Active noise cancellation (ANC)
We assessed how well the ANC software and hardware of each pair of headphones dampened environmental sound. We created two noisy conditions to test: running on a treadmill with a TV on high volume nearby and sitting next to an active washing machine; later testing added a kitchen hood fan and window air conditioner. This section also required intensive cross-comparison to figure out which headphones were dampening more sound, and what range of sound was being affected.
In addition to personal favorites our testers knew well, we used a baseline set of well-engineered contemporary songs, including acoustic, electric and electronic music, so we could easily establish direct comparisons. This included “Bad Guy” by Billie Eilish, “Royals” by Lorde, “Jazz Crimes” by Joshua Redman, “I’m on Fire” by Bruce Springsteen, “Neon Lights” by Molotov Jukebox, “Let Me In” by Laminate Pet Animal and “Might Be Right” by White Reaper.
We listened carefully for how well each headphone reproduced bass and revealed midrange and treble detail, how realistic a soundstage it created and overall clarity, paying special attention to whether noise cancellation and transparency modes interacted with or interfered with the overall sound. And for headphones that used virtual surround modes, we assessed the realism and usefulness of the included effects.
We tested each physical control to find out whether the user interface of each model was easy to understand and how intuitive it was to control playback, calls, volume, Bluetooth pairing and features like ANC and transparency modes. We paid equal attention to companion apps, examining the extended settings available and how intuitive and useful the software was in daily use.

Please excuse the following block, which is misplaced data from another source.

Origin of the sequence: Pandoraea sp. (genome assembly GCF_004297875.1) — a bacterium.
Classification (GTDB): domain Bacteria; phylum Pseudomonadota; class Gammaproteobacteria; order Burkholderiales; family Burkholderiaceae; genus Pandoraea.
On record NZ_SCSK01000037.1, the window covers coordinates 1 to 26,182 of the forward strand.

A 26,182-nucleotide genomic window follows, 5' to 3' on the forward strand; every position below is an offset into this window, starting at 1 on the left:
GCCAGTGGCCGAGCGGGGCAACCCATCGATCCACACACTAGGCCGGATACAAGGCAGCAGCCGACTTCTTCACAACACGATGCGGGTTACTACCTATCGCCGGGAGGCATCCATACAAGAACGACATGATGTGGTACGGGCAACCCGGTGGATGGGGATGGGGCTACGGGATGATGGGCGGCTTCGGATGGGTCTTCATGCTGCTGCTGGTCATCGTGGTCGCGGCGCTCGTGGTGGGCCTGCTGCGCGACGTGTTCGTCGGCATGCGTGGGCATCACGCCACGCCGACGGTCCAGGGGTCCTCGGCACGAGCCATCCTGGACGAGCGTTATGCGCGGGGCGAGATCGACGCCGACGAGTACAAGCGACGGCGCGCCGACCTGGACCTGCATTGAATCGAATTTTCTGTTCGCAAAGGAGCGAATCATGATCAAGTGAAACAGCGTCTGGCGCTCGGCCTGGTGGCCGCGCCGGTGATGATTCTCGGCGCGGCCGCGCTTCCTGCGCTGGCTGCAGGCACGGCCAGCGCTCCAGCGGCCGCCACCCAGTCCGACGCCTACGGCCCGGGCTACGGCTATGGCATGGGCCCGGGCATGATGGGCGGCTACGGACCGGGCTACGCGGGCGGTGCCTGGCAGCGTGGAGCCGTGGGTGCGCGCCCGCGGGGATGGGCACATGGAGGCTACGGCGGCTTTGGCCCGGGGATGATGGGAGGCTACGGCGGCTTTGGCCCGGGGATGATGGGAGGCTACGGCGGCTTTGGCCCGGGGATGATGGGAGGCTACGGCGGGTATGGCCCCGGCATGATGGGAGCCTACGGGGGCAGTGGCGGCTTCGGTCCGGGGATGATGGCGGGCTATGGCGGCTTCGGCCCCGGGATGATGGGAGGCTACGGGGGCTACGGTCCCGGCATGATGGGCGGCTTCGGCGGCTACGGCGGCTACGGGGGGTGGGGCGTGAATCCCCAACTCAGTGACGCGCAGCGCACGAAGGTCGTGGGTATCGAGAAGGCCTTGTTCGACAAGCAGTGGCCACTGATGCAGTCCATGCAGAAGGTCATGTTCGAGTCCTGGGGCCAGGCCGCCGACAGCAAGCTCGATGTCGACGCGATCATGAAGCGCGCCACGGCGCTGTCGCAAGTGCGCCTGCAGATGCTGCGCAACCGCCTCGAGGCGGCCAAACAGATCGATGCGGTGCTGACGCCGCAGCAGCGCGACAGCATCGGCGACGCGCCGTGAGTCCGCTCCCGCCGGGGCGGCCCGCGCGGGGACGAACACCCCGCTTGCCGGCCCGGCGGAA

We paired each headphone with multiple Apple, Android and Windows devices, assessing ease of pairing and switching between multiple devices (where that was supported) as well as speed of reconnection, carefully noting range and latency.
To check battery life, we used a long playlist and following a full charge to capacity, ran each headphone to exhaustion at normal listening level (75% volume) with ANC on and off. We also used them as part of our daily routines, charging them to capacity and then using them for work and commute until exhaustion to get a sense of how many days of real-world use they would support. After exhausting the battery, we also double-checked quick-charge features, testing to see if we could get the claimed battery life.
We researched what the warranty covered for each device, what period it covered and whether extended warranties or service plans were available.
Other true wireless earbuds we tested
Anker Soundcore Liberty 3 Pro
$170 $85 at Amazon
The Soundcore Liberty 3 Pro are Hi-Res certified and support the LDAC standard, making them a worthy consideration for folks who use high-resolution music services such as Tidal and Qobuz. They’re also competitively priced. However, we didn’t get the best battery life from these buds, and we think the Sony WF-1000XM4 are a better high-end option thanks to their superb noise cancellation.
Anker Soundcore Life P2
$46 $35 at Amazon
We generally love Anker products and really wanted to recommend this pair of affordable earbuds, but after hours of testing, we simply couldn’t in good conscience. The Soundcore Life 2 earbuds fell just a bit short in all of the most important categories. The sound quality isn’t exactly bad and it was generally well-balanced with decent range.
When you compare them to other earbuds in the category, though, they just weren’t quality enough to stack up against some of the best in the category, namely the Earfun Air. With only two microphones dedicated to noise canceling and 6 hours of battery life, we found that they fell just short of earning an enthusiastic recommendation. They’re good earbuds for the price, but they fell short of being considered the best.
Apple AirPods Pro (1st generation)
$249 $220 at Amazon
The first generation AirPods Pro had a long reign as our top earbuds pick for Apple users, thanks to their great sound, noise cancellation and seamless connectivity with iPhones, iPads and Macs. But the newer Beats Fit Pro do all of that with a sportier design and more comfortable and secure fit, and the 2nd generation AirPods Pro add useful touch controls and improve on the sound quality and case design.